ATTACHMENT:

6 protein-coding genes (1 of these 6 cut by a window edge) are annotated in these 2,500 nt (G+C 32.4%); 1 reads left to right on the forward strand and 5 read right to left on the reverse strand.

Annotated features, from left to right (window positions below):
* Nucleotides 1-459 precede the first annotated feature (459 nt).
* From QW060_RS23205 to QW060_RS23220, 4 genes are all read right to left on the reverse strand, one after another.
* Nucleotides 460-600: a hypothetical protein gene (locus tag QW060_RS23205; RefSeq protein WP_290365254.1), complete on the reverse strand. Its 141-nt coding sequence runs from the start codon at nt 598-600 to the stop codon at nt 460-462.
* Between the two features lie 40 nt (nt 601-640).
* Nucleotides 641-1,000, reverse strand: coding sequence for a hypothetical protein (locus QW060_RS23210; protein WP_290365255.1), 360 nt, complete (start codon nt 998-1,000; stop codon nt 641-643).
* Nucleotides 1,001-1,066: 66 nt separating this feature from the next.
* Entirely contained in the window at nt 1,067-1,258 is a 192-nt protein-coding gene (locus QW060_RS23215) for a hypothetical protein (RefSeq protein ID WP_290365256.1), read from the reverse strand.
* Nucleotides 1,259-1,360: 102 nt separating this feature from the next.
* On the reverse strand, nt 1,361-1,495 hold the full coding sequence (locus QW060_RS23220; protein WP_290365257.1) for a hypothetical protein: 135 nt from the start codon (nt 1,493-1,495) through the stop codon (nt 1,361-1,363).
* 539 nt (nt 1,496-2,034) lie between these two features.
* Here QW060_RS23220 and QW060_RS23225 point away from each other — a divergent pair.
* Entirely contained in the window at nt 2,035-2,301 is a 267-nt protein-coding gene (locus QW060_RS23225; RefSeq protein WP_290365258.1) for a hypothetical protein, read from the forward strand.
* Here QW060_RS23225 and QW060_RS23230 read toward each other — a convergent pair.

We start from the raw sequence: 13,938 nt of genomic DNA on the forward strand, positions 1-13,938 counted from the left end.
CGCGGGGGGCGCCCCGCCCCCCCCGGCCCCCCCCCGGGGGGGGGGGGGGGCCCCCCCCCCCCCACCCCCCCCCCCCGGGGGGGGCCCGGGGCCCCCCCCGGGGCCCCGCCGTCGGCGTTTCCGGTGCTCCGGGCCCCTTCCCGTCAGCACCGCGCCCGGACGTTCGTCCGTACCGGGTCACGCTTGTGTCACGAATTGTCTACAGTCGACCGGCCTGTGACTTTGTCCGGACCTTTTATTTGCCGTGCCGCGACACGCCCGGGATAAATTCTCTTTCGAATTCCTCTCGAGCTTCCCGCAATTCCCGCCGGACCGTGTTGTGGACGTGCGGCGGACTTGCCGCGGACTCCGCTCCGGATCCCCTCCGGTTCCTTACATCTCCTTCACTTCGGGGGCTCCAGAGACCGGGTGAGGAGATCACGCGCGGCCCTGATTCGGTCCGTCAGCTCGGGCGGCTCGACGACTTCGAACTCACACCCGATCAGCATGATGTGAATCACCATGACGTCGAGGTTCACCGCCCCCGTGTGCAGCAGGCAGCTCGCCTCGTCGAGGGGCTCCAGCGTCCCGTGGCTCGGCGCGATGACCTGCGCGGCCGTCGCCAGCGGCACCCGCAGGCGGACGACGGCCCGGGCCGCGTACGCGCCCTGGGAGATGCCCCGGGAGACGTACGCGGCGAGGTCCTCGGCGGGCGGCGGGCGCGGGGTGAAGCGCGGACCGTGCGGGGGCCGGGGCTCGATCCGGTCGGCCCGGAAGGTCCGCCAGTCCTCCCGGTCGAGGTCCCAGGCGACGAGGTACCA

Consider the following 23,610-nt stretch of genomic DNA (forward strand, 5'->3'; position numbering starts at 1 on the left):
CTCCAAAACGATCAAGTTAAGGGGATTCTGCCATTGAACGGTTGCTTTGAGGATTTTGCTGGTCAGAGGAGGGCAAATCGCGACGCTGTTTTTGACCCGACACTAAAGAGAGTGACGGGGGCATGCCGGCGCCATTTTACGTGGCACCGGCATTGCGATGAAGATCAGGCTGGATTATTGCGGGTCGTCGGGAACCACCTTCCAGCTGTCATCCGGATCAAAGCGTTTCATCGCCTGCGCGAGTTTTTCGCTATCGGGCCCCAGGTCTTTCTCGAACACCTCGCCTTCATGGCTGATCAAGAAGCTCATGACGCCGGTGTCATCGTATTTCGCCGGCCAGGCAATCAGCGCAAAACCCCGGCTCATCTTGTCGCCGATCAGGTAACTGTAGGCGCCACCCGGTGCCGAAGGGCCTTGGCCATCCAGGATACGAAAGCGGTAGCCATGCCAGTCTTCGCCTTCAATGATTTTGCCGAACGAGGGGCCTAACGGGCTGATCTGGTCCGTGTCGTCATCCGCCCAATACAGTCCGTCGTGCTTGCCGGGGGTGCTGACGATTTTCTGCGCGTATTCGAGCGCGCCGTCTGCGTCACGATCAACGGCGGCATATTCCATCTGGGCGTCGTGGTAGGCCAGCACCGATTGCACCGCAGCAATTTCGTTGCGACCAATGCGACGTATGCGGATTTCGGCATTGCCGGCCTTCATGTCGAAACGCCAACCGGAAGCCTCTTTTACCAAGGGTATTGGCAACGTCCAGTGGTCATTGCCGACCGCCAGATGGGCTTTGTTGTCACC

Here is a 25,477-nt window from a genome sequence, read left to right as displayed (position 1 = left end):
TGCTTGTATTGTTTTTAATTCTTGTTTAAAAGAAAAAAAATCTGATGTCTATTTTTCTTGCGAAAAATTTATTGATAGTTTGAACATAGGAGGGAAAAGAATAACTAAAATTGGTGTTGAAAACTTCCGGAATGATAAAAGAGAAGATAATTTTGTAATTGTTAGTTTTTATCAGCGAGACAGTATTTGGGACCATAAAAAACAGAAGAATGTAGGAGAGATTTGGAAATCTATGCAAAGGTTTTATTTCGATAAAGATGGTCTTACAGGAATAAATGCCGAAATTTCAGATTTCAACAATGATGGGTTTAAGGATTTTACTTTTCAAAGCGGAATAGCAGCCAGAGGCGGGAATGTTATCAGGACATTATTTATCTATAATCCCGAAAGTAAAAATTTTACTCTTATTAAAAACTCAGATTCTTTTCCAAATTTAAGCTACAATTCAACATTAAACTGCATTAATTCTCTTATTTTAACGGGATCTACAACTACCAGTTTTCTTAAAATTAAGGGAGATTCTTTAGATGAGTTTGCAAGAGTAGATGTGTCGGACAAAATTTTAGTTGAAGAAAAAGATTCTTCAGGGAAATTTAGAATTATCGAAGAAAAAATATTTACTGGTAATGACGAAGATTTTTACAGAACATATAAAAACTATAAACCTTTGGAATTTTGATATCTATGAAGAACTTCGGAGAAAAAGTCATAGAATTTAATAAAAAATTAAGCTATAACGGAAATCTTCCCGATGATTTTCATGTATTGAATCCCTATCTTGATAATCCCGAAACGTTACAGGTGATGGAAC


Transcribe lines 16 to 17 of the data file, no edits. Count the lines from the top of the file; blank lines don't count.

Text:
We start from the raw sequence: 13,938 nt of genomic DNA on the forward strand, positions 1-13,938 counted from the left end.
CGCGGGGGGCGCCCCGCCCCCCCCGGCCCCCCCCCGGGGGGGGGGGGGGGCCCCCCCCCCCCCACCCCCCCCCCCCGGGGGGGGCCCGGGGCCCCCCCCGGGGCCCCGCCGTCGGCGTTTCCGGTGCTCCGGGCCCCTTCCCGTCAGCACCGCGCCCGGACGTTCGTCCGTACCGGGTCACGCTTGTGTCACGAATTGTCTACAGTCGACCGGCCTGTGACTTTGTCCGGACCTTTTATTTGCCGTGCCGCGACACGCCCGGGATAAATTCTCTTTCGAATTCCTCTCGAGCTTCCCGCAATTCCCGCCGGACCGTGTTGTGGACGTGCGGCGGACTTGCCGCGGACTCCGCTCCGGATCCCCTCCGGTTCCTTACATCTCCTTCACTTCGGGGGCTCCAGAGACCGGGTGAGGAGATCACGCGCGGCCCTGATTCGGTCCGTCAGCTCGGGCGGCTCGACGACTTCGAACTCACACCCGATCAGCATGATGTGAATCACCATGACGTCGAGGTTCACCGCCCCCGTGTGCAGCAGGCAGCTCGCCTCGTCGAGGGGCTCCAGCGTCCCGTGGCTCGGCGCGATGACCTGCGCGGCCGTCGCCAGCGGCACCCGCAGGCGGACGACGGCCCGGGCCGCGTACGCGCCCTGGGAGATGCCCCGGGAGACGTACGCGGCGAGGTCCTCGGCGGGCGGCGGGCGCGGGGTGAAGCGCGGACCGTGCGGGGGCCGGGGCTCGATCCGGTCGGCCCGGAAGGTCCGCCAGTCCTCCCGGTCGAGGTCCCAGGCGACGAGGTACCA